The OECD uses the reports of the data from the Program for International Student Assessment[2] (PISA) to make recommendations to countries and jurisdictions, with certain effects on their policy directions (Breakspear, 2012). By 2015, more than 70 countries had taken part in the PISA survey, which has allowed the OECD to track progress and examine three areas: public policy issues in preparing young people for life; literacy in the ways that students apply their knowledge and skills in key learning areas; and lifelong learning, with students measured not only in their reading, mathematics and science literacy but also asked about their self-beliefs (retrieved from https://www.oecd.org/pisa/pisafaq/). Importantly, the paper ‘Beyond PISA 2015: A longer-term strategy of PISA’ (OECD, 2016) explains that the PISA assessment is a tool to enable governments to review their education systems. Of importance for this study is that our national and state policy makers are fuelled by initiatives such as the OECD’s PISA data to compare and contrast Australia with other countries (Lingard & Sellar, 2016). These comparisons and contrasts are likely to influence the directions of school systems and jurisdiction in Australia, as is occurring elsewhere.

Empirical research studies have compared international curriculum systems, using OECD reports from various jurisdictions (Creese, Gonzalez, & Isaacs, 2016). There is a recognition that international organisations contribute to the construction and continuation of evidence-based cultures, which as Pereyra, Kotthoff, and Cowen (2011) assert, legitimatises comparative data being employed as a tool to govern education. In essence, national policy makers now adopt this comparative data heavily, to guide their educational directions (Breakspear, 2012; Morgan & Shahjahan, 2014). It is possible that using evidence-based cultures as a governing tool has become normalised and this possibility was considered in this inquiry.

Interestingly, an OECD 2013 publication on the evaluation of school leaders, advised the ways head teachers (principals) should be appraised in terms of ‘fostering pedagogical leadership in schools’ (OECD, 2013). The priorities that school system leaders give to certain areas of leadership, such as pedagogical leadership and evidence-based leadership, can result in principals being evaluated on their students’ performance results, which may affect their ongoing tenure.

Table 1.1 provides an overview of the largest OECD-based studies in education. The table illustrates that most age groups were assessed in some form by these studies.

Table 1.1
‘Beyond PISA 2015: A longer-term Strategy of PISA’ (Adapted from Schleicher, 2013, p. 8)

Study Age Subject areas Sources of context information[3] Frequency Global coverage
OECD PISA 15 – Reading
– Mathematics
– Science
– Collaborative problem solving (2015)
– Problem solving (2012)
– Financial literacy
– Students
– Parents (optional)
– Teachers (optional)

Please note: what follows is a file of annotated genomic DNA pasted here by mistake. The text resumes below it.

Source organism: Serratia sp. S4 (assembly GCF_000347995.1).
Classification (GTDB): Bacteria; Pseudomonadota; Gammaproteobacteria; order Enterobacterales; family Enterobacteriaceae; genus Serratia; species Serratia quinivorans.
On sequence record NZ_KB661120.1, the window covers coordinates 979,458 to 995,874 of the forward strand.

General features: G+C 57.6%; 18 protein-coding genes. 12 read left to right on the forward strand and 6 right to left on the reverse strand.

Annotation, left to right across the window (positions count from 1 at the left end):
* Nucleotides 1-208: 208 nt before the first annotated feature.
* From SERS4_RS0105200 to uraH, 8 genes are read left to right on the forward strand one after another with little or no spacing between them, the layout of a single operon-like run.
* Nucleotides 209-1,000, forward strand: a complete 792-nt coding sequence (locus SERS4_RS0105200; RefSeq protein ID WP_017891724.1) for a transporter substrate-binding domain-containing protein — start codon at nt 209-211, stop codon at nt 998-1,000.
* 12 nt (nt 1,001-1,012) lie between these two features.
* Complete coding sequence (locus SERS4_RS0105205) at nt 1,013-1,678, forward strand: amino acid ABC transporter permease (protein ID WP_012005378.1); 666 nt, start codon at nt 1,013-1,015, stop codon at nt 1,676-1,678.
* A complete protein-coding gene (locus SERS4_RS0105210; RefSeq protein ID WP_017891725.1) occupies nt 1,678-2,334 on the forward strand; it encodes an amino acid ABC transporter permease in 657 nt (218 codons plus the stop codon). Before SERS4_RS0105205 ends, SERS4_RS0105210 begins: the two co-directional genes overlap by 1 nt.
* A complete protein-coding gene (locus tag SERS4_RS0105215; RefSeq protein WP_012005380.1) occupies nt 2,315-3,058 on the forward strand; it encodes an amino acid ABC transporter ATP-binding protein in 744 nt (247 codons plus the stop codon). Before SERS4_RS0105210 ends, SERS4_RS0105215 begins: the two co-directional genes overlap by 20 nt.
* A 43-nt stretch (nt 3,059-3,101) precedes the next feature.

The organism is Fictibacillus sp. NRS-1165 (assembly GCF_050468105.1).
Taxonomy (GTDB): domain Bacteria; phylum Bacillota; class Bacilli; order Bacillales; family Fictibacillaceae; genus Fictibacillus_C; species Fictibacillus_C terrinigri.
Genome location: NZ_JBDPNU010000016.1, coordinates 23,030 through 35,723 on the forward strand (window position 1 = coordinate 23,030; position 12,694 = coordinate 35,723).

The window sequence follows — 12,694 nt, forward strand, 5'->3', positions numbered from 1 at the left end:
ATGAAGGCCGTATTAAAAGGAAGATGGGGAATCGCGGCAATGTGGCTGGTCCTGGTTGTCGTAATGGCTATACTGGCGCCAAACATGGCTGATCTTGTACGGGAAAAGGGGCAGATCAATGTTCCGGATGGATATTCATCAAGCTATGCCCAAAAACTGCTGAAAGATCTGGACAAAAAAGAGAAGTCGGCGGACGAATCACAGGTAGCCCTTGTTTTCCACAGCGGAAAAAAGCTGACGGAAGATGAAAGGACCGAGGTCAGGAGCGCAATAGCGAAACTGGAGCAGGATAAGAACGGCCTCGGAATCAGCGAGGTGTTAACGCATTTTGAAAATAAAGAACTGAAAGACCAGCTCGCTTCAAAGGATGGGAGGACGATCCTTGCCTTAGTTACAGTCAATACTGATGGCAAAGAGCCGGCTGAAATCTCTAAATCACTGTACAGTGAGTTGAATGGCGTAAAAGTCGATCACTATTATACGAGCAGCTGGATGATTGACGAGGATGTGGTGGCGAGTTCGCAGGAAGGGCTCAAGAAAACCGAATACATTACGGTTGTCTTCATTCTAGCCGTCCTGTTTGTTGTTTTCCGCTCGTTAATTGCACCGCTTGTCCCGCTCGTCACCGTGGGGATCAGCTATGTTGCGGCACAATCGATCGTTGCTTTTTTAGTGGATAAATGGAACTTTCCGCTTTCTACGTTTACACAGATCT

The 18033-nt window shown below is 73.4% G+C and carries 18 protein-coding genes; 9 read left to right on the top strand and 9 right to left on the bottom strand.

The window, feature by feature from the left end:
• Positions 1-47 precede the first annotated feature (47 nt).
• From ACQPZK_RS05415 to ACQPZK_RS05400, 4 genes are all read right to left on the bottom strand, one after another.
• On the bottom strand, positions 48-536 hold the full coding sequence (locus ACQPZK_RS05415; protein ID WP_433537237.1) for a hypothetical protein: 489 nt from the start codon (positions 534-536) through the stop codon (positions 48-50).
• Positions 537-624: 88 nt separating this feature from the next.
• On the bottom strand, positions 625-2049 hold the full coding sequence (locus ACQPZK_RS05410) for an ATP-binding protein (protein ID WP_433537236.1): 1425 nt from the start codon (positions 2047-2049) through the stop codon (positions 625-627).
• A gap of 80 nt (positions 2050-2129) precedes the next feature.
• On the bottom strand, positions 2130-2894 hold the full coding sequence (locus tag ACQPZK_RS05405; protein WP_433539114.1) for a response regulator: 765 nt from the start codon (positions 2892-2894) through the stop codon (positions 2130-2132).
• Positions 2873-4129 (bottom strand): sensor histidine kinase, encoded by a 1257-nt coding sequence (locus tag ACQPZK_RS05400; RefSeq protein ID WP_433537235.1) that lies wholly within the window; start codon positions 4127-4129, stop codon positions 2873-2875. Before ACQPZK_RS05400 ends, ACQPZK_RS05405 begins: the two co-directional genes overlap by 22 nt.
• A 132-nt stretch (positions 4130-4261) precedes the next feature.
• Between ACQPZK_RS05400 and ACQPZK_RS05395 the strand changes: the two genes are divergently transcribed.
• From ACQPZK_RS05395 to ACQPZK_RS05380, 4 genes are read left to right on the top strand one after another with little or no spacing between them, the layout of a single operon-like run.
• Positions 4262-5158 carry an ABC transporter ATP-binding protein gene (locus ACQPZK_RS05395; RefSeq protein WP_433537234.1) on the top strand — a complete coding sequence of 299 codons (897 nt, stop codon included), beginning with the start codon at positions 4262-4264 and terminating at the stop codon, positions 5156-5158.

– School principals
Every 3 years since 2000 OECD countries: 34
non-OECD participants: 40
(PISA 2009)
OECD PIAAC[4] 16–65 – Literacy
– Numeracy
– Reading components
– Problem solving in technology-rich environments
– The individuals who are assessed Frequency to be decided1 OECD countries: 24
non-OECD participants: 2
(PIAAC 2011)
OECD TALIS[5] Teachers of lower secondary education2 – Focuses on the learning environment and working conditions of teachers – Teachers
– School principals
5 years between first 2 cycles OECD countries: 16
non-OECD participants: 7
(TALIS 2008)
OECD AHELO[6] University students at the end of their B.A. program – Generic skills common to all university students (e.g., critical thinking)
– Skills specific to economics and engineering
– Students
– Faculties
– Institutions
Feasibility study carried out in 2012 Institutions from 17 countries participated in the feasibility study


Some people assert that the PISA program has helped to normalise the use of comparative data in education on the global stage (Sahlberg, 2011). Countries seek to understand why students in the top-performing education systems, such as Finland and Shanghai, perform so well in PISA testing. Others assert that bodies such as the OECD fuel national educational reforms, which are kept in the public eye by the media in the OECD triennial cycle (Bagshaw & Smith, 2016). These media assertions often disregard the incompatibility between the NAPLAN test (skills) and the PISA survey (applications of skills) (Lingard & Sellar, 2013) and other system impact factors on PISA data (Sellar & Lingard, 2013, p. 723), such as a student demographic of multi culturalism. As global studies increase both in number and in sectors, they are often adopted by policy makers as benchmarks for comparative rankings, although at times the validity of such comparisons may be questioned due to the impact factors at play.

The implication is that when national and state policy makers compare data with other countries, the trickle-down effect from national policy makers to school system leaders is likely to form part of the principals’ experiences of regulated assessment-focused accountability.



Bagshaw, E., & Smith, A. (2016, March 25, 2016). Education policy not adding up: OECD asks what’s wrong with Australia’s schools?, Sydney Morning Herald. Retrieved from http://www.smh.com.au/national/education/education-policy-not-adding-up-oecd-asks-whats-wrong-with-australias-schools-20160323-gnpno9